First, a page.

FV Margiris, now known as the Abel Tasman, the biggest vessel approved to fish Australian waters, is facing another set back, following Ministerfor the Environment, Tony Burke yesterday announcing new laws that will ban the Margiris super trawler for up to two years.
Minister Burke said more scientific work is needed to address concerns about the impact of the 142m trawler on by catch such as dolphins, sharks, turtles, seals and seabirds.
The ship's local operator, Seafish Tasmania, said it would have to lay off 50 workers and would consider legal action.
Minister Burke said his concerns centred on the fact that, unlike smaller fishing vessels, such a large factory ship with on-board processing and freezing facilities could fish for prolonged periods in the same area, risking 'a localised major bycatch issue', meaning protected species such as dolphins could be caught by accident.
Seafish Tasmania had been approved to catch 18,000 tonnes of redbait and mackerel each year, a decision that has angered conservation groups and anglers, with concerns over damage to fish stocks. It can process more than 250 tonnes of fish a day. Its net is up to 600 metres long, and the mouth 100 by 200 metres.
The Fisheries Minister, Joe Ludwig added that the federal government would also carry out a 'root and branch review' of fisheries management law in response to concerns about the 18,000-tonne fish quota given by fisheries authorities to Seafish Tasmania for the trawler.
Minister Burke acknowledged the role of overwhelming public concern in reaching this significant decision.
In a media release, conservation group Greenpeace claimed a victory for 'people power'.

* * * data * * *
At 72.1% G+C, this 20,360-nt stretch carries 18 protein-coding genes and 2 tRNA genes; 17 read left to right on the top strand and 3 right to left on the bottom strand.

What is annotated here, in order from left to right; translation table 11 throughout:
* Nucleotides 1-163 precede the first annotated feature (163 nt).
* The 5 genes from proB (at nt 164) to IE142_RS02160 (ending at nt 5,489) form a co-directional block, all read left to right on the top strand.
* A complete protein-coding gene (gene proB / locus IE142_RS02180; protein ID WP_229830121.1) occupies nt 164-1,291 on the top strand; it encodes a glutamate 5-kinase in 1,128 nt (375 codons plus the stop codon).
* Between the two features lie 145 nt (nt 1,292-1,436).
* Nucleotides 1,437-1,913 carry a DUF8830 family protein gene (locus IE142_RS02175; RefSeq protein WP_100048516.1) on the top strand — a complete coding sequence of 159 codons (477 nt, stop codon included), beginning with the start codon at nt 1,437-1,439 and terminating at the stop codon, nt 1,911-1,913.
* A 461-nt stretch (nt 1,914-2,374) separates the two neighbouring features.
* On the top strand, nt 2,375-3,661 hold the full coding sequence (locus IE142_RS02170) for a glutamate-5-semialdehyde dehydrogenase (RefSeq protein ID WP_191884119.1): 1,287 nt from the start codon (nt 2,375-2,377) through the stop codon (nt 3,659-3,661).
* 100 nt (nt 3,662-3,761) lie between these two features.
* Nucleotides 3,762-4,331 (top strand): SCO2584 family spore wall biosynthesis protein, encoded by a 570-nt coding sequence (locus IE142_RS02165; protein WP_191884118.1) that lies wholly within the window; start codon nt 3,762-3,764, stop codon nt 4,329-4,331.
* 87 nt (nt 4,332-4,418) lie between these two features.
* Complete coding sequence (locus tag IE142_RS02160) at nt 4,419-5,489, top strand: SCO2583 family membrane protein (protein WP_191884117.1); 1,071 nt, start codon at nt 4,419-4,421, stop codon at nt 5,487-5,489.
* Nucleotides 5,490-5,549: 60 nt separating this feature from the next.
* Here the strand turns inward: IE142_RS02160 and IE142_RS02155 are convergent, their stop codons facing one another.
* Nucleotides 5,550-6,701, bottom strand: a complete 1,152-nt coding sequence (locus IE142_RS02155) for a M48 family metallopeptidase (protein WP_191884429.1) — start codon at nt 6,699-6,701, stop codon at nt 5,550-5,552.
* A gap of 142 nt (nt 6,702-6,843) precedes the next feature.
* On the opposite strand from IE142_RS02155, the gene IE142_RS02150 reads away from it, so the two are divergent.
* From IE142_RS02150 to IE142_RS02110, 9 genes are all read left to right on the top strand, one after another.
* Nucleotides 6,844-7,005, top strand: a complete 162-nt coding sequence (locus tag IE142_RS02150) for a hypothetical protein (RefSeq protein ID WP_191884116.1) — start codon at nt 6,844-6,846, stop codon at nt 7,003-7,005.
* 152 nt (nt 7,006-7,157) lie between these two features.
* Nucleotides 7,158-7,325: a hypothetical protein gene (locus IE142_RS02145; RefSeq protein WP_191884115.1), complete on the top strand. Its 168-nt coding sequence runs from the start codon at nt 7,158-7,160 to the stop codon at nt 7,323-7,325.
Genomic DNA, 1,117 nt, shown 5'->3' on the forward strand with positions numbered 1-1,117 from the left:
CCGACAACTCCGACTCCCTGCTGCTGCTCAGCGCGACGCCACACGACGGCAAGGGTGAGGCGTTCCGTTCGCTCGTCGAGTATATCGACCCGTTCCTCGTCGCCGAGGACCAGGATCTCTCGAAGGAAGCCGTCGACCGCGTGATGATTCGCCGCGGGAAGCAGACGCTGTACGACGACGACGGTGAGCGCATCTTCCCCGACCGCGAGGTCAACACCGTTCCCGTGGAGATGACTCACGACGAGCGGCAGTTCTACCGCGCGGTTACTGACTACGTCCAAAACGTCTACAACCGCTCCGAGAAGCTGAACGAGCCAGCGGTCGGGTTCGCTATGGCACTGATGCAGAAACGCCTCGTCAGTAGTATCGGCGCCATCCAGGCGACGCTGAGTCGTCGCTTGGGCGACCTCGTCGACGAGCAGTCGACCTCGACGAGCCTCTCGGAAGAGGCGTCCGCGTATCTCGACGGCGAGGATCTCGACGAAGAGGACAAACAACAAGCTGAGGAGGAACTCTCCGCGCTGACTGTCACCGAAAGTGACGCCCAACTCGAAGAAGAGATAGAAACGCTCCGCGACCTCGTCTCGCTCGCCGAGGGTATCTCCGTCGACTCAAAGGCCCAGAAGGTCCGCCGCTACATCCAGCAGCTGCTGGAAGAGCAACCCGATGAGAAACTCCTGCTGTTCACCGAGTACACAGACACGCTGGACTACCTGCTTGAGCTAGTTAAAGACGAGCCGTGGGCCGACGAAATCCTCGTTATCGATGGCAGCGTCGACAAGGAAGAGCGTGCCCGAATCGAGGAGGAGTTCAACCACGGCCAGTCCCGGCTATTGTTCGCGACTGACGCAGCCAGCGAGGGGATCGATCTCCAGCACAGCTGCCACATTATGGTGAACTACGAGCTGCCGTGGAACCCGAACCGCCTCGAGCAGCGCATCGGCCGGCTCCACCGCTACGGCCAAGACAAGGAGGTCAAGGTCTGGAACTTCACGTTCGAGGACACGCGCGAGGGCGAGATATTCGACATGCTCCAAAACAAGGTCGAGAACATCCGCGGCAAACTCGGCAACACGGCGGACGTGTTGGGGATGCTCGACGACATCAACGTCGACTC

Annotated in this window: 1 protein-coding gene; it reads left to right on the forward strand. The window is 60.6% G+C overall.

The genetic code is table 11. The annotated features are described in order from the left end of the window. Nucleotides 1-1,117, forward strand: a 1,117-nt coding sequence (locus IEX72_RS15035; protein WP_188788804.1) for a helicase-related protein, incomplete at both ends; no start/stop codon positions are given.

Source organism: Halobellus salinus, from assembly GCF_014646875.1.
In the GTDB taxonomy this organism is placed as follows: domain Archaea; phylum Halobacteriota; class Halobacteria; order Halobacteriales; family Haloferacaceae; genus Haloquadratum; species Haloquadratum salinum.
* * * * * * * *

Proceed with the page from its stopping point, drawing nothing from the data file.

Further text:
'Congratulations to the housands of passionate Australians, community and environmental groups and fishing groups have stopped the Margiris from destroying Australia‘s oceans. We congratulate the Australian Government on listening to the community and taking action.'
In late August, Greenpeace activists intercepted controversial Dutch super trawler and attempted to stop it sneaking into Port Lincoln Harbour in South Australia. The activists' inflatable boat was rammed out of the way but nobody was injured.
'It was the united action of community members, environmentalists and fishing groups that convinced the government to protect Australia’s fish stocks, marine wildlife and fishing communities,' added the media release.
However Greenpeace alliance with fishing communities was only short-lived, with the release continuing, calling for a ramped up campaign against 'destructive fishing'.
'The Margiris is just one fishing vessel that is impacting marine ecosystems globally. The global fishing fleet is catching more fish than nature can sustain. In our region, the Pacific faces the threat of over-sized foreign vessels every day. Greenpeace will continue its global campaign against overfishing and destructive fishing practices.'
The Commonwealth Ombudsman is investigating the Australian Fisheries Management Authority's approval process with a member of Seafish Tasmania also a member of the approval committee.
More at www.greenpeace.org/australia/en/